There are a few unique points to make Chiteisenki stand out. The first you'll encounter is the game's use of gravity and recoil: you're constantly being pulled down by gravity, and the recoil from firing your gun knocks you backwards a little. It's just a little touch, but it's contantly affecting how you control your movement. The other main unique point is the extra life system. At the end of each stage, you'll play a roulette game. By default, the prizes on offer are four empty boxes, two items worth 1000 points and two items that will reduce your health by one point. However, one of the items that can be found in the treasure chests is a small bouncy creature, a lot like the Haro robots from the Gundam franchise. Each one of these you collect replaces one of the empty boxes in the roulette, and should you get one from the roulette, it's worth an extra life. Unfortunately, these items can be shot and killed when they appear, and if you do kill one, not only do you lose that one, you lose all of them you have in stock. Also, collecting more than four of them doesn't really have any extra benefit.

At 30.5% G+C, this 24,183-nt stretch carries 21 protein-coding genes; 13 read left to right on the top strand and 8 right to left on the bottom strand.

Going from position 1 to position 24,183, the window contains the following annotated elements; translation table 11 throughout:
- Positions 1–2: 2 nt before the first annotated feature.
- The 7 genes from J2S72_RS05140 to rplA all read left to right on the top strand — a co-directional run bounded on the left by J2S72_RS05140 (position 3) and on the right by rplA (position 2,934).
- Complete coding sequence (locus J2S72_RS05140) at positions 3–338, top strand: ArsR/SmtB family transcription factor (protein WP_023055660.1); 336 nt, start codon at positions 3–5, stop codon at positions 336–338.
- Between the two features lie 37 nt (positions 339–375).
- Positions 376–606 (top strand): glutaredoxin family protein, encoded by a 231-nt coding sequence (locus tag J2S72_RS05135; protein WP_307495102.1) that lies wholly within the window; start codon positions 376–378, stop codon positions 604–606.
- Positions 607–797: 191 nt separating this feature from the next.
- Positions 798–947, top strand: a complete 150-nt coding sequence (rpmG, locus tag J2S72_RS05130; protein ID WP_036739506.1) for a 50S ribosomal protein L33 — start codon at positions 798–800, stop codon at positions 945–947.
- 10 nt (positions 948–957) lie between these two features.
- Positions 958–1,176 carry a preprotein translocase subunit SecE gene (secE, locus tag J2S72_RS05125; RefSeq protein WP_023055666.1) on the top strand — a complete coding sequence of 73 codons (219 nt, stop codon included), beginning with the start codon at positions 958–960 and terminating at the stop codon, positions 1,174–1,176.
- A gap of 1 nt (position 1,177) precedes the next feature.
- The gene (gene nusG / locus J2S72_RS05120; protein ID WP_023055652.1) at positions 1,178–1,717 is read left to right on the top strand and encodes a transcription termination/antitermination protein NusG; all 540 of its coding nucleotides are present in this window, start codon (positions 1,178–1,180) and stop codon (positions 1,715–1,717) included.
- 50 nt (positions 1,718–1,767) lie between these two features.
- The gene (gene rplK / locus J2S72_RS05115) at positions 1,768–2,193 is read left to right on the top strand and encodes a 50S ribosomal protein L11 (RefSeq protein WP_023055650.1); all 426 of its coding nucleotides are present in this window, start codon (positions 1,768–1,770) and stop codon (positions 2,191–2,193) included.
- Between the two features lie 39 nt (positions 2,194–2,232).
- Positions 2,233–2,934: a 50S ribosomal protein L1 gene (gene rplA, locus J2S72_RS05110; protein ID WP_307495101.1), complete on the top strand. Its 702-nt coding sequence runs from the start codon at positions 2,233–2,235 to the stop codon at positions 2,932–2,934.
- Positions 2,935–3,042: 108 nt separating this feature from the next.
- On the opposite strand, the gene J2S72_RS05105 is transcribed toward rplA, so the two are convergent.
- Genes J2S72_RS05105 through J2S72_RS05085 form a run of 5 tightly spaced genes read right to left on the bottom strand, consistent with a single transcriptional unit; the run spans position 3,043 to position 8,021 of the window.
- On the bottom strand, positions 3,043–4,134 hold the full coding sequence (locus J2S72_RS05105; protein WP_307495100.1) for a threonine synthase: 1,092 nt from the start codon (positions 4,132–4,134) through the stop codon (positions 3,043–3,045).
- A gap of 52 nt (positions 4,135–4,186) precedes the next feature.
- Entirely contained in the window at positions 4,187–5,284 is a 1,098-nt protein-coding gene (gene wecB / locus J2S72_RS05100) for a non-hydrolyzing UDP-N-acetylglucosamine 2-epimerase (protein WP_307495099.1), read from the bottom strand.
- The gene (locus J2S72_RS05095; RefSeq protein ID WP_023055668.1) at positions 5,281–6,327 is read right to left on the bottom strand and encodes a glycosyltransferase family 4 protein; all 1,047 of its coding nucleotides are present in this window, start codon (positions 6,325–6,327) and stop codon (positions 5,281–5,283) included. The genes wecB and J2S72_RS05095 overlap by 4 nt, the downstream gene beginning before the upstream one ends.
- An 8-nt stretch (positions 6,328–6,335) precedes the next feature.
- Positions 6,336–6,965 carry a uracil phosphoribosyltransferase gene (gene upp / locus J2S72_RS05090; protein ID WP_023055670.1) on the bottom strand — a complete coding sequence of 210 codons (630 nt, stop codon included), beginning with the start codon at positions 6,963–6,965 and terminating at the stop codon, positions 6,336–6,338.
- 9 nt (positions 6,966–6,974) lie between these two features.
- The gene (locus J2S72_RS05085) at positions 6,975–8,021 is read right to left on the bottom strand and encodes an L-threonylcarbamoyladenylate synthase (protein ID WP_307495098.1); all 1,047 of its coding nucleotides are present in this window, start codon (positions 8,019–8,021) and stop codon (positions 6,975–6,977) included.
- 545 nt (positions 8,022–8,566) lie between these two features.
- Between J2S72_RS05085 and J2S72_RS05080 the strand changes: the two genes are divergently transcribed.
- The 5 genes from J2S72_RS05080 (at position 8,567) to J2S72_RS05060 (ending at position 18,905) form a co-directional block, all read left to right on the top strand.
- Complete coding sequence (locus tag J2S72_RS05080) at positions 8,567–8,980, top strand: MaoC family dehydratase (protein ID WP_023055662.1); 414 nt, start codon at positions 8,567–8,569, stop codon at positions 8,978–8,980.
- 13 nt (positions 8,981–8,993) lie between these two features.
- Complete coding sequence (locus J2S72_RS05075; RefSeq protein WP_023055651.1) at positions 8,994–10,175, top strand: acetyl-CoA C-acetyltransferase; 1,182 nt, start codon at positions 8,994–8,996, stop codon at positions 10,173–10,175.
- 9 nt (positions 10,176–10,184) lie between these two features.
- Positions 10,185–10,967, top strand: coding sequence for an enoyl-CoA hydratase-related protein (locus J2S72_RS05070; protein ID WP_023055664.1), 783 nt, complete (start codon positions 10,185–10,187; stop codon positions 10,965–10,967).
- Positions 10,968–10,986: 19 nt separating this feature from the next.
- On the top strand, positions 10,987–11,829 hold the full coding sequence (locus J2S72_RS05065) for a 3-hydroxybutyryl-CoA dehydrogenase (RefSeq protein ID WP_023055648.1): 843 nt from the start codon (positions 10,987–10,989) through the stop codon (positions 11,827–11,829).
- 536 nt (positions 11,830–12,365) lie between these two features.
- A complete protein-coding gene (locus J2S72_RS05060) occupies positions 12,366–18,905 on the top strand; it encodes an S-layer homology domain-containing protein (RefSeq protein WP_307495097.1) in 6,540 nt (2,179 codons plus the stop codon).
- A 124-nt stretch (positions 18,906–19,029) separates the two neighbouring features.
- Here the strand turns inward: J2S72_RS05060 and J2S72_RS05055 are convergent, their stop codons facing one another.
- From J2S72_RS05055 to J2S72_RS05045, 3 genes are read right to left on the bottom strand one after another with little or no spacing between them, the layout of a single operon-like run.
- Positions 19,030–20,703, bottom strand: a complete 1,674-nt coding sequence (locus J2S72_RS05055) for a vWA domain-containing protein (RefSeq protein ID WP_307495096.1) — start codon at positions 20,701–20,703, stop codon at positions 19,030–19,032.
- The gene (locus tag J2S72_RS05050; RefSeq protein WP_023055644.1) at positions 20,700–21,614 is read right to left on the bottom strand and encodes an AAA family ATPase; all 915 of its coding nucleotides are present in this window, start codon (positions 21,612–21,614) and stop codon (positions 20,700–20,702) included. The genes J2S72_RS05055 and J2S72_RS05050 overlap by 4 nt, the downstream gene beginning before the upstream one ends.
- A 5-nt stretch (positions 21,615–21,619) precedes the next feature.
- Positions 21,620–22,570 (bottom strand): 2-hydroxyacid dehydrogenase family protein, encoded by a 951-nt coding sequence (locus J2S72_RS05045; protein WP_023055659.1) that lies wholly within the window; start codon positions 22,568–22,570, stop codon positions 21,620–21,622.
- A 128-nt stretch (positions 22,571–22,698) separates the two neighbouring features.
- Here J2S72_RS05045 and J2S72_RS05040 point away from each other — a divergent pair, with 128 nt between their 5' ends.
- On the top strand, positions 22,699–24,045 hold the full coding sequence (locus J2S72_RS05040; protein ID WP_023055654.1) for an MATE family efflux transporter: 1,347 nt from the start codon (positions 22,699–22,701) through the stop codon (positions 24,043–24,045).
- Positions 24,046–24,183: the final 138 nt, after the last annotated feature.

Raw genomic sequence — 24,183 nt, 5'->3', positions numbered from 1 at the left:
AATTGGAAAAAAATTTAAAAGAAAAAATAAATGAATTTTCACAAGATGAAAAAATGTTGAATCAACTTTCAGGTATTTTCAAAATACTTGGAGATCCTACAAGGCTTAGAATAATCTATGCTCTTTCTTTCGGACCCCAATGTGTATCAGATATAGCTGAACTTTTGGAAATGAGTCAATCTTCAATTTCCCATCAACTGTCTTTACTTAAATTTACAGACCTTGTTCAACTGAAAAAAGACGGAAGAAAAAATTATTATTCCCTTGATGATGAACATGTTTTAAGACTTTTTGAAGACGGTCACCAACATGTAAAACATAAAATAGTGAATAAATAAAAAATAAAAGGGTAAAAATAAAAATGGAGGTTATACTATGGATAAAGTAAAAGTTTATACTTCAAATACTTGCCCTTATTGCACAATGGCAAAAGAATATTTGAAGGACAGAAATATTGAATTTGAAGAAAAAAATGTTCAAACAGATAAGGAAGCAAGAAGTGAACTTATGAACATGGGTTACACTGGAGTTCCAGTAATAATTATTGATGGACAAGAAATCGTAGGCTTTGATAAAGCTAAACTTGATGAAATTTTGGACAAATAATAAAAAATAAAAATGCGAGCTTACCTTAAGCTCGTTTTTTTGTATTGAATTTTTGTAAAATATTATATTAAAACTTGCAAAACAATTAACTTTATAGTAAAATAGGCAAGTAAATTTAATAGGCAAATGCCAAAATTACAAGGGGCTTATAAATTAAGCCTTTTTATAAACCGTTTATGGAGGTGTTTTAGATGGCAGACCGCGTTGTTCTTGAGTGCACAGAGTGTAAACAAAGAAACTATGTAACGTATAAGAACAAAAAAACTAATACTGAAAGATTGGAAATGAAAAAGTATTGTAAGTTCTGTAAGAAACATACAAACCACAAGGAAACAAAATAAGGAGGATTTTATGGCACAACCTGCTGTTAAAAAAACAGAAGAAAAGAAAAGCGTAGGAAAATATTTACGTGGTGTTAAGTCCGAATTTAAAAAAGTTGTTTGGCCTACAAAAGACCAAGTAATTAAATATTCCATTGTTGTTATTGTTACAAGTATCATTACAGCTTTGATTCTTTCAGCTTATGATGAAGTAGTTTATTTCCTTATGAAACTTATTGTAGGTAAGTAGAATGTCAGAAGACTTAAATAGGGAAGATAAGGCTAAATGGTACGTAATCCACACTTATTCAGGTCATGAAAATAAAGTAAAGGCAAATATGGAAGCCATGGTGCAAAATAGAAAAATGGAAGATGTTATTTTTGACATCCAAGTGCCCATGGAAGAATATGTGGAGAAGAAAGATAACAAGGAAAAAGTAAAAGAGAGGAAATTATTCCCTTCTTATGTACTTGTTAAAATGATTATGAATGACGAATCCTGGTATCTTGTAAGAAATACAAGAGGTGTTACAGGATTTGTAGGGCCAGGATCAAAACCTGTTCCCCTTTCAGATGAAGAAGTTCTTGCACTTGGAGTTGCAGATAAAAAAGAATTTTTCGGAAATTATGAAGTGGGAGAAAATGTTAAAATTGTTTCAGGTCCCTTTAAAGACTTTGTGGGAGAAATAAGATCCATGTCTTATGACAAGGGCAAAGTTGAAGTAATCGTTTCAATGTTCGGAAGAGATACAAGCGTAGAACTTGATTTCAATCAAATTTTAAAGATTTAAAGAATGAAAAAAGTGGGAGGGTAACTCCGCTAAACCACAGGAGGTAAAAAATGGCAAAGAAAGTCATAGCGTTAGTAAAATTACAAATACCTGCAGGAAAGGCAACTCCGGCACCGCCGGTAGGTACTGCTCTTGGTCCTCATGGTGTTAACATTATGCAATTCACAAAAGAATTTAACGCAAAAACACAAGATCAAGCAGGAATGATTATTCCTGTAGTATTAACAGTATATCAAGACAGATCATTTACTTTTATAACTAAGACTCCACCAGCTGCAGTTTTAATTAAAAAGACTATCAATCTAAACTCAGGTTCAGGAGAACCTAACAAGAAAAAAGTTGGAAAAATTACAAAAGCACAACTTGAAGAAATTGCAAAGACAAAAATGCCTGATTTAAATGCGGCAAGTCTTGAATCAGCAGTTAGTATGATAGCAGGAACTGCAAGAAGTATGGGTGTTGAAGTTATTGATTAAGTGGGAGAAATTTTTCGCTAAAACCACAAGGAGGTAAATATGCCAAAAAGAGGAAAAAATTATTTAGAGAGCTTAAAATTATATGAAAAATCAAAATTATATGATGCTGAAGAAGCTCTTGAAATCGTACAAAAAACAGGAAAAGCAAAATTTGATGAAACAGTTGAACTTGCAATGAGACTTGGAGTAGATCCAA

The one big problem with the game is how frustrating it can be. Using the Haro items as an example, sometimes a chest will contain one of them and an enemy, and it's way too easy to accidentally shoot the item while trying to kill the enemy. There's also the fact that you start each stage and each life with only three out of your five shields in place (or two if you were unlucky in the previous stage's roulette). And there's also the fact that side from the enemies that are already in the stages, and the enemies that spawn from the towers, a lot of the stages also feature enemies constantly spawning at random from thin air.